In the previous two posts, we discussed some ways to look at code and pick out the test cases. These included finding the boundary test cases, input and output classes and special value testing. This time we're going to take a departure and discuss specific practices which will help you creatively find more test cases. When used with existing code, many of them can quickly flush out defects. When used while writing code, they can dramatically reduce the number of defects from being written in the first place.
Pairing is the practice of two people collaborating on a single task, together and at the same time. Working side-by-side and at the same time is important as it greatly increases the richness and efficiency of communication.
With two minds focused on the work, a creative conversation ensues as the pair identifies test cases. Working with a pair can not just double the number of test cases found, but can uncover brand new directions in which to test. Pairing can take the form of pair-programming, pair-testing or even be used during requirements elicitation. By mixing and matching who you pair with, you can learn a great deal about finding new test cases, the functionality and design of the system, and the desired system behavior.
While pairing, remember to keep an open-mind about new approaches and be willing to share your take on the solution. It is important for both members to remain engaged in the work being performed. So eliminate distractions by turning off e-mail and cell phones and making sure you each have a period of dedicated time in which to work.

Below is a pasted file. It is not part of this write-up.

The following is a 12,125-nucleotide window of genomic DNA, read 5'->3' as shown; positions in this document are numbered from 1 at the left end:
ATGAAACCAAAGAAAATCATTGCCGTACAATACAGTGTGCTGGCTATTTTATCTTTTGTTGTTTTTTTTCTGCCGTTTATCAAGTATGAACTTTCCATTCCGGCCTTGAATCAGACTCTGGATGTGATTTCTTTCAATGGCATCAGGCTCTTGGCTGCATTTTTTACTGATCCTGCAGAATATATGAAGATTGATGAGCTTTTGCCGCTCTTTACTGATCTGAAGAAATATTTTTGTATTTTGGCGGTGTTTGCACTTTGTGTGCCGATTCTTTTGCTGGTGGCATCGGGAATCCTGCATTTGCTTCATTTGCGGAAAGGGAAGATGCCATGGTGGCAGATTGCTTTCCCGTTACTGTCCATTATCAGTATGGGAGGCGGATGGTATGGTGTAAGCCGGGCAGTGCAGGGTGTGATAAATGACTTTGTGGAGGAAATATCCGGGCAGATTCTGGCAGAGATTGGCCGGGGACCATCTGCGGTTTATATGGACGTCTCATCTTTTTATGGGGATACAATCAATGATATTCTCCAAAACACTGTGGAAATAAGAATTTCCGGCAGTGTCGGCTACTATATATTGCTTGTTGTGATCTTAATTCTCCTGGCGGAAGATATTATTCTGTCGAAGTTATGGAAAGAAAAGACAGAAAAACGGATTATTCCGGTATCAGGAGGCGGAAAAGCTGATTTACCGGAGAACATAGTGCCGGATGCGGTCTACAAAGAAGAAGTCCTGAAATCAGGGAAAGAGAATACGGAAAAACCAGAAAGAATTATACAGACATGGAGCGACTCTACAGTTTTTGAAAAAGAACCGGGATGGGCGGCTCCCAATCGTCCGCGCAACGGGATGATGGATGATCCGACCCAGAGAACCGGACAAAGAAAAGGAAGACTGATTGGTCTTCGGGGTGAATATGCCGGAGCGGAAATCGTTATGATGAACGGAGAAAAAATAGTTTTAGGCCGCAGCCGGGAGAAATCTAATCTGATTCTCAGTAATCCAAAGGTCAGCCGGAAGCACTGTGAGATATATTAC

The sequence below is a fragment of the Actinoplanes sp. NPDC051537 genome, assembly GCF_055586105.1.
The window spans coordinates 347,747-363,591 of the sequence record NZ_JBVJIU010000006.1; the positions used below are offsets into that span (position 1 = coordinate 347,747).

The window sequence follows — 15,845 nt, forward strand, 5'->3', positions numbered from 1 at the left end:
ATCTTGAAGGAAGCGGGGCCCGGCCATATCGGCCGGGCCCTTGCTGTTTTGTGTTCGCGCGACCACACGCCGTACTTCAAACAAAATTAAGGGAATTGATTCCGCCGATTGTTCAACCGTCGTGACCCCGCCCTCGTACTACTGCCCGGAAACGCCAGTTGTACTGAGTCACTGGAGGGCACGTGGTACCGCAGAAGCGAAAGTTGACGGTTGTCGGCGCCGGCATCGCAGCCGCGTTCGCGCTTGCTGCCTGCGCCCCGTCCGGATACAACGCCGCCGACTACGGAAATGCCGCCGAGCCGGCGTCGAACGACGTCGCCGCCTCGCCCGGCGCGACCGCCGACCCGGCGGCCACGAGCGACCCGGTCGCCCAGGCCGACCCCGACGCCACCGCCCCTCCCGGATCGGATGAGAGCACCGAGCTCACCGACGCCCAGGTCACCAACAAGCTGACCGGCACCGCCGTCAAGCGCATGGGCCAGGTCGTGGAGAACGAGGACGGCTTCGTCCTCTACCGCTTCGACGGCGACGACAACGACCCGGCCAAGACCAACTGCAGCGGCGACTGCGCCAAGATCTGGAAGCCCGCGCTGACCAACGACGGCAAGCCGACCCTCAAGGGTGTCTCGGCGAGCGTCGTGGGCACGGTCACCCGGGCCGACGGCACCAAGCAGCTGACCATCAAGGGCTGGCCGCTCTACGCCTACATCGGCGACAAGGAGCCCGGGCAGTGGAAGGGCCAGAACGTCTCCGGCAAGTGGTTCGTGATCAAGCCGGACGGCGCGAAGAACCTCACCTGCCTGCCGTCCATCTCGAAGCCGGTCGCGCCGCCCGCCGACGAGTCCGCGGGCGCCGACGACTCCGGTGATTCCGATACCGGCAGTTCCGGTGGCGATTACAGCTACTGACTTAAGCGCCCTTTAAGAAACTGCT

For an additional perspective on pairing for testing, check out this article by Jonathan Kohl which was published in Better Software:"Pair Testing: How I Brought Developers into the Test Lab"
Test-storming and the testing notebook
At the beginning of a programming or testing session, I like to discuss with my pair what we're about to build or test. I then suggest we enter into brain-storming mode about potential test cases. During development, this gives us a better understanding of what we're going to build and creates awareness of corner cases and exceptions as we code. In exploratory testing sessions, this serves to give a little structure and planning to the session. In both development and testing, we reserve the right to deviate from the plan created by this initial test-storming. The purpose of test-storming is to generate understanding, initiate some creative thinking and have a mini-plan of attack.
Test-storming ideas are recorded in a notebook (or on index cards) so that we don't loose the ideas, and can refer back during the session. I don't use any particular format or standard for this as different problem spaces benefit from different note taking styles. For example, some times I test-storm with a truth table, a time line, a decision tree or a diagram. Often I use a few of these in combination during each session. I practice no particular formality to this - any ceremony defeats the point of quickly generating test scenarios.
I keep the notebook handy throughout the session. If a new test case comes to mind while pairing, I quietly write it down until there is an appropriate time to bring it up. This keeps the flow going without loosing any good test case ideas.
Test Driven Design
Test-driven development is a technique which follows this micro-process:
1. Write a failing test case - the smallest, simplest one
2. Write just enough code to make it pass - and no more